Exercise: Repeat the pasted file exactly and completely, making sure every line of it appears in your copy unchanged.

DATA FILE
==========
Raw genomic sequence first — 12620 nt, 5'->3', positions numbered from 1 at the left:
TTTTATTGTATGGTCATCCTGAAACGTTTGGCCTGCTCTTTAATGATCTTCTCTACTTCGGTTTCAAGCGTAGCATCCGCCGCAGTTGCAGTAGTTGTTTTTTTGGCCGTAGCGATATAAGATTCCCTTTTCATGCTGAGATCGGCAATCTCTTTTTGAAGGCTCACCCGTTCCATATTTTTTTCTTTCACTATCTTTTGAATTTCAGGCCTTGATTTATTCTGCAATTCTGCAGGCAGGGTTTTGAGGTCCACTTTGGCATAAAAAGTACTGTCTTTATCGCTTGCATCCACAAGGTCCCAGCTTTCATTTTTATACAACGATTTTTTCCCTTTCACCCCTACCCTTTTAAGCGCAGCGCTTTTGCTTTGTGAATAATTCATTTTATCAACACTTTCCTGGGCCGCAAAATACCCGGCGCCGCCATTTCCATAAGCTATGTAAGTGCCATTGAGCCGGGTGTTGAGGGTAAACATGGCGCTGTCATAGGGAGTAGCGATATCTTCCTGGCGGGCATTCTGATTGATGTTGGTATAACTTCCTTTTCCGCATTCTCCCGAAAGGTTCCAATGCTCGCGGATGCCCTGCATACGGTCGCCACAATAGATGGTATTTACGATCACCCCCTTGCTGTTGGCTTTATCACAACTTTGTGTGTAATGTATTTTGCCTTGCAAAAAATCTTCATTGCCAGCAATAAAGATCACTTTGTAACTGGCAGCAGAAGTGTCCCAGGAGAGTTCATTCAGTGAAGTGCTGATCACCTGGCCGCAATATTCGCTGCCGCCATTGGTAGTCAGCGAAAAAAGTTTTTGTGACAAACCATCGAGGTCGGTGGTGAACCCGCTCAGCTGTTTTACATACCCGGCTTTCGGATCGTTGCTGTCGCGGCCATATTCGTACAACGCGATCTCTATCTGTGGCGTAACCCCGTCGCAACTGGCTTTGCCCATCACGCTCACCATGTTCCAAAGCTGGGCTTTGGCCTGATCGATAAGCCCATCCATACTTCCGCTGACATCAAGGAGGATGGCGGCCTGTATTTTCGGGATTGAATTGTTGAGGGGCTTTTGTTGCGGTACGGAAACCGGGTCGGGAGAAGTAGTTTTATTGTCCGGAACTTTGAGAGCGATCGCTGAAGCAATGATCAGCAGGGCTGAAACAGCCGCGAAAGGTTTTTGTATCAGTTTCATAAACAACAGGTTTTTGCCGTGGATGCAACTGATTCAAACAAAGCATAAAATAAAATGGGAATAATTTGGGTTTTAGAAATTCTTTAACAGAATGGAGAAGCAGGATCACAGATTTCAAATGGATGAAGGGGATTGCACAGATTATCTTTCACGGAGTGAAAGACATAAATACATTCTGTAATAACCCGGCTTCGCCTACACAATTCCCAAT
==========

Raw genomic sequence first — 12620 nt, 5'->3', positions numbered from 1 at the left:
TTTTATTGTATGGTCATCCTGAAACGTTTGGCCTGCTCTTTAATGATCTTCTCTACTTCGGTTTCAAGCGTAGCATCCGCCGCAGTTGCAGTAGTTGTTTTTTTGGCCGTAGCGATATAAGATTCCCTTTTCATGCTGAGATCGGCAATCTCTTTTTGAAGGCTCACCCGTTCCATATTTTTTTCTTTCACTATCTTTTGAATTTCAGGCCTTGATTTATTCTGCAATTCTGCAGGCAGGGTTTTGAGGTCCACTTTGGCATAAAAAGTACTGTCTTTATCGCTTGCATCCACAAGGTCCCAGCTTTCATTTTTATACAACGATTTTTTCCCTTTCACCCCTACCCTTTTAAGCGCAGCGCTTTTGCTTTGTGAATAATTCATTTTATCAACACTTTCCTGGGCCGCAAAATACCCGGCGCCGCCATTTCCATAAGCTATGTAAGTGCCATTGAGCCGGGTGTTGAGGGTAAACATGGCGCTGTCATAGGGAGTAGCGATATCTTCCTGGCGGGCATTCTGATTGATGTTGGTATAACTTCCTTTTCCGCATTCTCCCGAAAGGTTCCAATGCTCGCGGATGCCCTGCATACGGTCGCCACAATAGATGGTATTTACGATCACCCCCTTGCTGTTGGCTTTATCACAACTTTGTGTGTAATGTATTTTGCCTTGCAAAAAATCTTCATTGCCAGCAATAAAGATCACTTTGTAACTGGCAGCAGAAGTGTCCCAGGAGAGTTCATTCAGTGAAGTGCTGATCACCTGGCCGCAATATTCGCTGCCGCCATTGGTAGTCAGCGAAAAAAGTTTTTGTGACAAACCATCGAGGTCGGTGGTGAACCCGCTCAGCTGTTTTACATACCCGGCTTTCGGATCGTTGCTGTCGCGGCCATATTCGTACAACGCGATCTCTATCTGTGGCGTAACCCCGTCGCAACTGGCTTTGCCCATCACGCTCACCATGTTCCAAAGCTGGGCTTTGGCCTGATCGATAAGCCCATCCATACTTCCGCTGACATCAAGGAGGATGGCGGCCTGTATTTTCGGGATTGAATTGTTGAGGGGCTTTTGTTGCGGTACGGAAACCGGGTCGGGAGAAGTAGTTTTATTGTCCGGAACTTTGAGAGCGATCGCTGAAGCAATGATCAGCAGGGCTGAAACAGCCGCGAAAGGTTTTTGTATCAGTTTCATAAACAACAGGTTTTTGCCGTGGATGCAACTGATTCAAACAAAGCATAAAATAAAATGGGAATAATTTGGGTTTTAGAAATTCTTTAACAGAATGGAGAAGCAGGATCACAGATTTCAAATGGATGAAGGGGATTGCACAGATTATCTTTCACGGAGTGAAAGACATAAATACATTCTGTAATAACCCGGCTTCGCCTACACAATTCCCAAT